IMCA awards prize in first academic paper competition
By Barry B. Burr | January 10, 2013 3:23 pm
Associate professor Russell R. Wermers won the Investment Management Consultants Association's $5,000 academic paper competition for “Monitoring Daily Hedge Fund Performance When Only Monthly Data is Available,” confirmed spokesman Ryan Hoffman.
Mr. Wermers, associate professor of finance at Robert H. Smith School of Business, University of Maryland, College Park, co-authored the paper with Daniel Li, research analyst at Markov Processes International, and Michael Markov, Markov chairman.
The paper “introduces a new approach to monitoring the daily risk of investing in hedge funds,” according to the authors' abstract.
The paper, available at Social Science Research Network's website, ”addresses the common problem that confronts investors who wish to monitor their hedge funds on a daily basis — disclosure of returns by funds occurs only at a monthly frequency, usually with a time lag.”
“We show that our replication approach can be used to forecast daily returns of long/short hedge funds,” the abstract states. “In addition, for diversified portfolios such as hedge fund indices and funds-of-hedge-funds, it forecasts daily returns very accurately.”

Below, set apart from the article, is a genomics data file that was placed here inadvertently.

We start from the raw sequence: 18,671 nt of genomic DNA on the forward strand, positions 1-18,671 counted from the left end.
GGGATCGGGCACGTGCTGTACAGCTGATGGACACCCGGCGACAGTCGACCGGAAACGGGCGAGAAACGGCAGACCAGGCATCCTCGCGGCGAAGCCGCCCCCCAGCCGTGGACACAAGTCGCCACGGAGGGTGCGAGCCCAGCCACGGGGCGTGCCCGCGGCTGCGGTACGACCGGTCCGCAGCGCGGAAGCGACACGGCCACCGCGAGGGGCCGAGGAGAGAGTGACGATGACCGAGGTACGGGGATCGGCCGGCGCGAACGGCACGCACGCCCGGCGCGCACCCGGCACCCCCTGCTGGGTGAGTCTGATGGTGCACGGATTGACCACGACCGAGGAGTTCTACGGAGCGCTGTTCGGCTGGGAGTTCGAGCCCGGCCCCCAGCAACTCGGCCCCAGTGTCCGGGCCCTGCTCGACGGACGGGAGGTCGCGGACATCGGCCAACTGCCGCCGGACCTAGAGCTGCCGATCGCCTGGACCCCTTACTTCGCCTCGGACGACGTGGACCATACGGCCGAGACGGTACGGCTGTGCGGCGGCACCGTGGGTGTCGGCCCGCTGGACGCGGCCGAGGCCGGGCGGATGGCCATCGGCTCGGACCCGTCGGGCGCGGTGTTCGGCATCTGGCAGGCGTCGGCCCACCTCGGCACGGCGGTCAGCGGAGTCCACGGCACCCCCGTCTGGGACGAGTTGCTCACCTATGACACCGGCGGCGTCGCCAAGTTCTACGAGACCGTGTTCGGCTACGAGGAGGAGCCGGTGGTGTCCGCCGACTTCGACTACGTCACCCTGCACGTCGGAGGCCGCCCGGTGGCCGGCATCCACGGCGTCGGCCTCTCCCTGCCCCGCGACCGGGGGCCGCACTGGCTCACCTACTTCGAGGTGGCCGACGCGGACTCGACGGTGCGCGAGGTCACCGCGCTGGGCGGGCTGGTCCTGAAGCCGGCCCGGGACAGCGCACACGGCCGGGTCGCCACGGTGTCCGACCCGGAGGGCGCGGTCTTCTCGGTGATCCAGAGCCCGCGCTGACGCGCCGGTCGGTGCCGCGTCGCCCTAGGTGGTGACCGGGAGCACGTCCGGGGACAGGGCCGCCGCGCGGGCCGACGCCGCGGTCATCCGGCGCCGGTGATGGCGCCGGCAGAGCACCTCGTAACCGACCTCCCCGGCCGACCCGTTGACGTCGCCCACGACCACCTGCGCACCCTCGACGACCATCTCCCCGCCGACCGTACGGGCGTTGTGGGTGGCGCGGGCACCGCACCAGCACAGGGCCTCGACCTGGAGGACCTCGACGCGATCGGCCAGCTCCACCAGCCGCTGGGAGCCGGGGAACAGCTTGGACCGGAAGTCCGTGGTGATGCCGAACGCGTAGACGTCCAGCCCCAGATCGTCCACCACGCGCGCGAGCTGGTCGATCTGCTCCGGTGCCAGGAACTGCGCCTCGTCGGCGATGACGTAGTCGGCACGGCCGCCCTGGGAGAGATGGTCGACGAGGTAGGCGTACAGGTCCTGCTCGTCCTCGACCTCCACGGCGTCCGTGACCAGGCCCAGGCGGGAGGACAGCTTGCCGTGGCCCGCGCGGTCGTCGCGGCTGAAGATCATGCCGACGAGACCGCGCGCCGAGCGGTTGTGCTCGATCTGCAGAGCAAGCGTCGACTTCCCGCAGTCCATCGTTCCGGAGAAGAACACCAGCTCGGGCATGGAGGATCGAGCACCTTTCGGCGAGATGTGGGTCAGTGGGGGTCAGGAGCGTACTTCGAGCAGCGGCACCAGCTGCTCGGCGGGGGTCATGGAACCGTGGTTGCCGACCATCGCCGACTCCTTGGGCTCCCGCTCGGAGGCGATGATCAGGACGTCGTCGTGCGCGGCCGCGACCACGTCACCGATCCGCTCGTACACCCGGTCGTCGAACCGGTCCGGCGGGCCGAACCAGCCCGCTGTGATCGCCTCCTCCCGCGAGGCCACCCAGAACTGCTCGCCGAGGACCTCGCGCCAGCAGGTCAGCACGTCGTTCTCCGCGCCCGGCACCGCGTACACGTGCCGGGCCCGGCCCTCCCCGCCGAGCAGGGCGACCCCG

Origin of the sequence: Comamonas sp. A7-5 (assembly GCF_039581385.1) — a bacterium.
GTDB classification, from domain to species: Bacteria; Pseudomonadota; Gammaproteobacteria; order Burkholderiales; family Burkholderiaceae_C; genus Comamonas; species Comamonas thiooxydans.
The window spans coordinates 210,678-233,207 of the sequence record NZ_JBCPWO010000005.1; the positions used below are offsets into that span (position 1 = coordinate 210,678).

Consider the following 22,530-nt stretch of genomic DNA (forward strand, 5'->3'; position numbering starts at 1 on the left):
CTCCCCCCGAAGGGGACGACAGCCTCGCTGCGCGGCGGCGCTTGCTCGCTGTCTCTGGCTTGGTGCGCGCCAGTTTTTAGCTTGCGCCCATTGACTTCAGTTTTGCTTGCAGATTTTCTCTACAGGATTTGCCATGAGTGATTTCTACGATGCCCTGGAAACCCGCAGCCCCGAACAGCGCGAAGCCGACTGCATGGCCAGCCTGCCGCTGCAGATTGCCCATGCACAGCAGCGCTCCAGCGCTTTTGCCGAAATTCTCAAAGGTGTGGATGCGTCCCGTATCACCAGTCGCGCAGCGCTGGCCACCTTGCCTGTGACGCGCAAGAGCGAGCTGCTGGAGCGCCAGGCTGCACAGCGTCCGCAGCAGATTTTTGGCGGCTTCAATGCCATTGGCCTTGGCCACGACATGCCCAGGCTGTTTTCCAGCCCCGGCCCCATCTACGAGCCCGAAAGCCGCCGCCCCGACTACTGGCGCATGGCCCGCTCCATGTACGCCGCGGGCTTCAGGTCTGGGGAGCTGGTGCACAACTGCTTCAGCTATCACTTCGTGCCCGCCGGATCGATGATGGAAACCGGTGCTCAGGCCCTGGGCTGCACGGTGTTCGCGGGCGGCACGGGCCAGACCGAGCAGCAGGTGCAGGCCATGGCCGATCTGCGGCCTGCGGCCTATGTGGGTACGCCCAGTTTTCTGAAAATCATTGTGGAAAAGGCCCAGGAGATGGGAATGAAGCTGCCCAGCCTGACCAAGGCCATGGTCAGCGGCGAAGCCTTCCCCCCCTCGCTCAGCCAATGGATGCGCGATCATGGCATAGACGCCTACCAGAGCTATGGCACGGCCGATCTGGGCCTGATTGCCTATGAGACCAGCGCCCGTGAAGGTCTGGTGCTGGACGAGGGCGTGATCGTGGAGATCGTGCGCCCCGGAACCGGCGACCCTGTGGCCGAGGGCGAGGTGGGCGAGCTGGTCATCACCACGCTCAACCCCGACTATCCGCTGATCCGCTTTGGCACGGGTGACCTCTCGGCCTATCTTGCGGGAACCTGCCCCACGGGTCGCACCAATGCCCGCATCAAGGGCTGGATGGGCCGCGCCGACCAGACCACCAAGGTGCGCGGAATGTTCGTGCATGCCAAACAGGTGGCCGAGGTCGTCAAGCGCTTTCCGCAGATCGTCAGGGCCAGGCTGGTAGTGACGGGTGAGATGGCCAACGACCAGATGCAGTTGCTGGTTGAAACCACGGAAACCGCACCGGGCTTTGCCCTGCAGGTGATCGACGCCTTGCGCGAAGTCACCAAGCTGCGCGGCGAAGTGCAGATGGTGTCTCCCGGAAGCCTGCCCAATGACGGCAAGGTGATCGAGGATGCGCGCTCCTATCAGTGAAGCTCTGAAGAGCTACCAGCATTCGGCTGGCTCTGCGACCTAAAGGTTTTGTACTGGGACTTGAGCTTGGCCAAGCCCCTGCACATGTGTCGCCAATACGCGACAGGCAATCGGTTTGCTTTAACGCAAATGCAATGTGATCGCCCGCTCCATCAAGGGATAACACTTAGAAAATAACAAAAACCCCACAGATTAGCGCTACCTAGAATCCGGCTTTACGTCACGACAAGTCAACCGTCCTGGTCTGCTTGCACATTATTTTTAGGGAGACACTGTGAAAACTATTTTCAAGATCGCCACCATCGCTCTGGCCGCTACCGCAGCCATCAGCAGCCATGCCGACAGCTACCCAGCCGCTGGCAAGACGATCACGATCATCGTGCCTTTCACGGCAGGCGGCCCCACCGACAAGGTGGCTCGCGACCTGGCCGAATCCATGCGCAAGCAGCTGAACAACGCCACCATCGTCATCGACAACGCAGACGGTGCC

Mr. Markov said in an IMCA news release: “Consultants and advisers to hedge fund investors have long been plagued by the lack of transparency associated with privately managed funds. Even for portfolios that have the luxury of real-time data and transparency, risk has proven difficult to assess and manage in the post-crisis world; for hedge fund investors, this has been magnified.”
The competition, IMCA's first, was open to non-tenured faculty and doctoral students and received 10 submissions, judged in a blind review process by the Journal of Investment Consulting's editorial advisory board.
The journal, which IMCA owns, plans to publish the paper in its next issue, expected sometime in spring, Mr. Hoffman said.
IMCA plans to open a new academic paper competition later this year, Mr. Hoffman said, noting details are being developed.